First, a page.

Thus, choosing v-learning vs. c-learning should begin not with the choice of delivery approach, but with the instructional design. Ask yourself, “What are the skills and behaviors I am trying to create? What are the learning methods required to effectively teach them?” And then, only then, “What is the best way to deliver that learning?”

Blended (Multi-Mode) Learning

While the research is fuzzy regarding differences between v-learning and c-learning, it is clear about the impact and value of learning that utilizes multiple delivery approaches. Studies have shown that when you carefully match the learning outcomes of individual program components to different delivery methods, the results of that learning are superior to any one delivery method alone.

J. B. Arbaugh provided a good description of when c-learning , v-learning, and e-learning are best applied to different situations and learning outcomes.

C-Learning

Pros

+ When networking and dialogue across participants is needed

+ When facilitators need to observe body language to determine comprehension

+ When learning is more process oriented

Cons

- When physical distance is cost prohibitive

V-Learning

Pros

+ When structured dialogue is needed

+ When comprehension can be assessed through tests

+ When learning is more procedure oriented

Cons

- When technology and bandwidth prevent smooth interactions

E-Learning

Pros

+ When participation in learning is required and must be tracked

+ When comprehension can be assessed through summative tests

+ When learning is more declarative knowledge oriented

Cons

- When smaller populations make development cost prohibitive

Conclusions

Overall, while the research comparing v-learning to c-learning leaves a lot to be desired, I think we are safe with the following recommendations:

  1. V-learning alone is an acceptable substitute for c-learning when distance and time out of work are significant barriers to c-learning; however, it probably will not be as effective as c-learning alone or as multi-modal learning.
  2. Blended learning is superior to both v-learning and c-learning alone. It is best to do the c-learning component earlier in the process, when building rapport among participants and the facilitator will carry over to the v-learning components.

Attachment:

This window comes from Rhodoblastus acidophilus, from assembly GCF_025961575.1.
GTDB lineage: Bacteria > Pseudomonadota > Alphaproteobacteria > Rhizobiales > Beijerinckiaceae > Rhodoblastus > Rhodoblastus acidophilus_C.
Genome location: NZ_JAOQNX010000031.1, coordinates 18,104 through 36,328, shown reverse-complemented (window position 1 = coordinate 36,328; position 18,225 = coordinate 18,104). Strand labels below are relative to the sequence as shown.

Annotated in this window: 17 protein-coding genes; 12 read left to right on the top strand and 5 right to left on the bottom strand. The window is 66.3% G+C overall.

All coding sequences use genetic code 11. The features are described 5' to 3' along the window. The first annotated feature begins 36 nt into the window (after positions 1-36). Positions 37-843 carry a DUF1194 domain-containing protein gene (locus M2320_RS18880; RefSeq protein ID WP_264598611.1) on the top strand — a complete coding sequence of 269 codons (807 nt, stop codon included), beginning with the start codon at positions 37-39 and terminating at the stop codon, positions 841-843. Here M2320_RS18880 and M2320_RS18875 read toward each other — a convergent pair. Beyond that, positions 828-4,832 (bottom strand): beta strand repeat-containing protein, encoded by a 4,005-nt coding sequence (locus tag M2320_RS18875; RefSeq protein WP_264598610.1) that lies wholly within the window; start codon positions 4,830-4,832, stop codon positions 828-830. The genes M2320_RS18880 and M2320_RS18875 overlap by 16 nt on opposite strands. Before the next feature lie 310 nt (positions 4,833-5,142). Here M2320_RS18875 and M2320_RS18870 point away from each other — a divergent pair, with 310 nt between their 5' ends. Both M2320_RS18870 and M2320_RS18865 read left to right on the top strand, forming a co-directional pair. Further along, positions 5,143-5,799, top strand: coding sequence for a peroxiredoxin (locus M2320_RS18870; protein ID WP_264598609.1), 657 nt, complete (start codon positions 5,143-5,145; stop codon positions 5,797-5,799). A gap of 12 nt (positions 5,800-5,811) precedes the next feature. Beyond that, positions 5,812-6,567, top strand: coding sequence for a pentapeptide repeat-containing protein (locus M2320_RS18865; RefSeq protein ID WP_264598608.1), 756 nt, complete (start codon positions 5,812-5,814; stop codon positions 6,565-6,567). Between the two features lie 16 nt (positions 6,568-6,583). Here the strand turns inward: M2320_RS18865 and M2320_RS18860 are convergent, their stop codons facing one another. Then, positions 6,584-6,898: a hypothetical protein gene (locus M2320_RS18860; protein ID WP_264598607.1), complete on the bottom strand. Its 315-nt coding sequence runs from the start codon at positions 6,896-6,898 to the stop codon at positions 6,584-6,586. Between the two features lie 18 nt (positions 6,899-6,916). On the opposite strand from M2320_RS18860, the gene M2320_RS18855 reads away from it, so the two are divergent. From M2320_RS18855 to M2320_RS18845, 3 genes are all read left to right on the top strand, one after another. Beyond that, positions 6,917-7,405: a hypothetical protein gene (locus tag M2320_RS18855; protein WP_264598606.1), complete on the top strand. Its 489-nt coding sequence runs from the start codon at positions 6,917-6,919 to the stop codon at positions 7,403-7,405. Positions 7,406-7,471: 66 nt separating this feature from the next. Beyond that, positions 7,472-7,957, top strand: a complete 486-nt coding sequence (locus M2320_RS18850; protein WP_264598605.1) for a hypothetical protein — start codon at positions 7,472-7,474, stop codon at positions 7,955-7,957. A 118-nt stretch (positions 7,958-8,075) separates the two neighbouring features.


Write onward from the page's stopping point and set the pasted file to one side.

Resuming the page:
3. It is important that v-learning components be designed as v-learning, not just c-learning converted to v-learning. Remember: “Instructional Design Rules!”
  4. It is important to frequently check on participants’ level of engagement and attention during v-learning sessions. This can be done with tests, by calling on participants to comment, or by using technology that tracks attention.
  5. To maintain engagement and attention, v-learning sessions should be kept to one or two hours. If the content demands more time, multiple one- to two-hour sessions should be linked, with appropriate time between the sessions.

What Is V-Learning?

We all know what we mean by classroom learning (c-learning)—a group of people, physically located together, with an instructor/facilitator guiding their learning. V-learning shares some of the same characteristics—a group of people, learning at the same time, with an instructor/facilitator guiding the learning. The one big difference is that rather than being physically together, they are “together” because they are all logged into the same virtual classroom. While each provider of virtual classrooms provides somewhat different features and benefits, the following core features are shared by most:

  • All participants can simultaneously view learning materials. Usually this is in the form of a PowerPoint-like slide show.
  • All participants are connected via voice. Participants can speak and can hear the other participants.